Machiavelli knows that he is adopting an unusual perspective here, since customarily the blame for the collapse of the Roman Republic has been assigned to warring factions that eventually ripped it apart. But Machiavelli holds that precisely the same conflicts generated a “creative tension” that was the source of Roman liberty. For “those very tumults that so many inconsiderately condemn” directly generated the good laws of Rome and the virtuous conduct of its citizens (Machiavelli 1965, 202). Hence, “Enmities between the people and the Senate should, therefore, be looked upon as an inconvenience which it is necessary to put up with in order to arrive at the greatness of Rome” (Machiavelli 1965, 211). Machiavelli thinks that other republican models (such as those adopted by Sparta or Venice) will produce weaker and less successful political systems, ones that are either stagnant or prone to decay when circumstances change.
Popular Liberty and Popular Speech
Machiavelli evinces particular confidence in the capacity of the people to contribute to the promotion of communal liberty. In the Discourses, he ascribes to the masses a quite extensive competence to judge and act for the public good in various settings, explicitly contrasting the “prudence and stability” of ordinary citizens with the unsound discretion of the prince. Simply stated, “A people is more prudent, more stable, and of better judgment than a prince” (Machiavelli 1965, 316). This is not an arbitrary expression of personal preference on Machiavelli's part. He maintains that the people are more concerned about, and more willing to defend, liberty than either princes or nobles (Machiavelli 1965, 204–205). Where the latter tend to confuse their liberty with their ability to dominate and control their fellows, the masses are more concerned with protecting themselves against oppression and consider themselves “free” when they are not abused by the more powerful or threatened with such abuse (Machiavelli 1965, 203). In turn, when they fear the onset of such oppression, ordinary citizens are more inclined to object and to defend the common liberty. Such an active role for the people, while necessary for the maintenance of vital public liberty, is fundamentally antithetical to the hierarchical structure of subordination-and-rule on which monarchic vivere sicuro rests. The preconditions of vivere libero simply do not favor the security that is the aim of constitutional monarchy.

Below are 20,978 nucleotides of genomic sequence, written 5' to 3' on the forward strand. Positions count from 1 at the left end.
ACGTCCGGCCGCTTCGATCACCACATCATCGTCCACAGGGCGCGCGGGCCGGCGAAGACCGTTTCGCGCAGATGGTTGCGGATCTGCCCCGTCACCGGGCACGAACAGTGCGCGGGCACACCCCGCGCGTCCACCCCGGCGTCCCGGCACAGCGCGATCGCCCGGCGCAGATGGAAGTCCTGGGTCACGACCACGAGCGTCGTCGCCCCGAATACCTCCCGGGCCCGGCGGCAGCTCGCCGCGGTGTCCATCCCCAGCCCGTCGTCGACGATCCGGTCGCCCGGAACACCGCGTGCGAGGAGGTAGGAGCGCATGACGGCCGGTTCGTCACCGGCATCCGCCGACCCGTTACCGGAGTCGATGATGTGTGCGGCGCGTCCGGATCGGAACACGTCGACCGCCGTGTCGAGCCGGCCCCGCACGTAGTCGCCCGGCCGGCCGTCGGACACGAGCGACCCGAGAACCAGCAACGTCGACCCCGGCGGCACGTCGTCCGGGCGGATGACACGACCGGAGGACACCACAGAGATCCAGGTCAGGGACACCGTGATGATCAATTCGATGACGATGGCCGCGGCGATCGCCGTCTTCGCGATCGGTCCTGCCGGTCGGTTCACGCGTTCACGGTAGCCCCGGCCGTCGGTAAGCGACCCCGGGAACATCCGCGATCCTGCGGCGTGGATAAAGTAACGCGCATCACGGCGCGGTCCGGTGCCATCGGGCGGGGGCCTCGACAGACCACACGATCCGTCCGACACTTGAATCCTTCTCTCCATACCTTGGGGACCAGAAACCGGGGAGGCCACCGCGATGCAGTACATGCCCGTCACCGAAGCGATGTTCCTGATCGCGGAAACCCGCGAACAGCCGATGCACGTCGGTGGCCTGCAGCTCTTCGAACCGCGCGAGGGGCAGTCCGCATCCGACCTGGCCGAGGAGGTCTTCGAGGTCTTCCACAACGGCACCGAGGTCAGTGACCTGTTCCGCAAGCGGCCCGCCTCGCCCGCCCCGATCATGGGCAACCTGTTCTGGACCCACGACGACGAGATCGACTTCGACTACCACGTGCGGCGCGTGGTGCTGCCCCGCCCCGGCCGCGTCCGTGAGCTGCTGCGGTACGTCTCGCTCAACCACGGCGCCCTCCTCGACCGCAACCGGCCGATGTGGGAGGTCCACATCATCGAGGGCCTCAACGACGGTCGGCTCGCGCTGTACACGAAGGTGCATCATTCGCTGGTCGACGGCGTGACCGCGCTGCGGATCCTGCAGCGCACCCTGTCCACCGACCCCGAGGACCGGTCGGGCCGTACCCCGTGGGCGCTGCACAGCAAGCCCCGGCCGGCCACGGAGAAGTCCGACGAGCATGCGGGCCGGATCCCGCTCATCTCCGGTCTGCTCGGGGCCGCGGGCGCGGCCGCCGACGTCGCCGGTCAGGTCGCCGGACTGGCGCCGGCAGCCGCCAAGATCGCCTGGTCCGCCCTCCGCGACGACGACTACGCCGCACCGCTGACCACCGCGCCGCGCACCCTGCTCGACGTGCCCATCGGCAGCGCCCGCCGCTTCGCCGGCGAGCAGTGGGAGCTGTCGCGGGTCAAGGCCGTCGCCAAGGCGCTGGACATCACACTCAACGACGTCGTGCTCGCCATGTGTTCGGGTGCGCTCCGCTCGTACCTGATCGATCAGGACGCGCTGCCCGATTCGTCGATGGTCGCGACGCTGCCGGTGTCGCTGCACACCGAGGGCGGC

One of the main reasons that security and liberty remain, in the end, incompatible for Machiavelli—and that the latter is to be preferred—may surely be traced to the “rhetorical” character of his republicanism. Machiavelli clearly views speech as the method most appropriate to the resolution of conflict in the republican public sphere; throughout the Discourses, debate is elevated as the best means for the people to determine the wisest course of action and the most qualified leaders. The tradition of classical rhetoric, with which he was evidently familiar, directly associated public speaking with contention: the proper application of speech in the realms of forensic and deliberative genres of rhetoric is an adversarial setting, with each speaker seeking to convince his audience of the validity of his own position and the unworthiness of his opponents'. This theme was taken up, in turn, by late medieval Italian practitioners and theorists of rhetoric, who emphasized that the subject matter of the art was lite (conflict). Thus, Machiavelli's insistence upon contention as a prerequisite of liberty also reflects his rhetorical predilections (Viroli 1998). By contrast, monarchic regimes—even the most secure constitutional monarchies such as France—exclude or limit public discourse, thereby placing themselves at a distinct disadvantage. It is far easier to convince a single ruler to undertake a disastrous or ill-conceived course of action than a multitude of people. The apparent “tumult” induced by the uncertain liberty of public discussion eventually renders more likely a decision conducive to the common good than does the closed conversation of the royal court.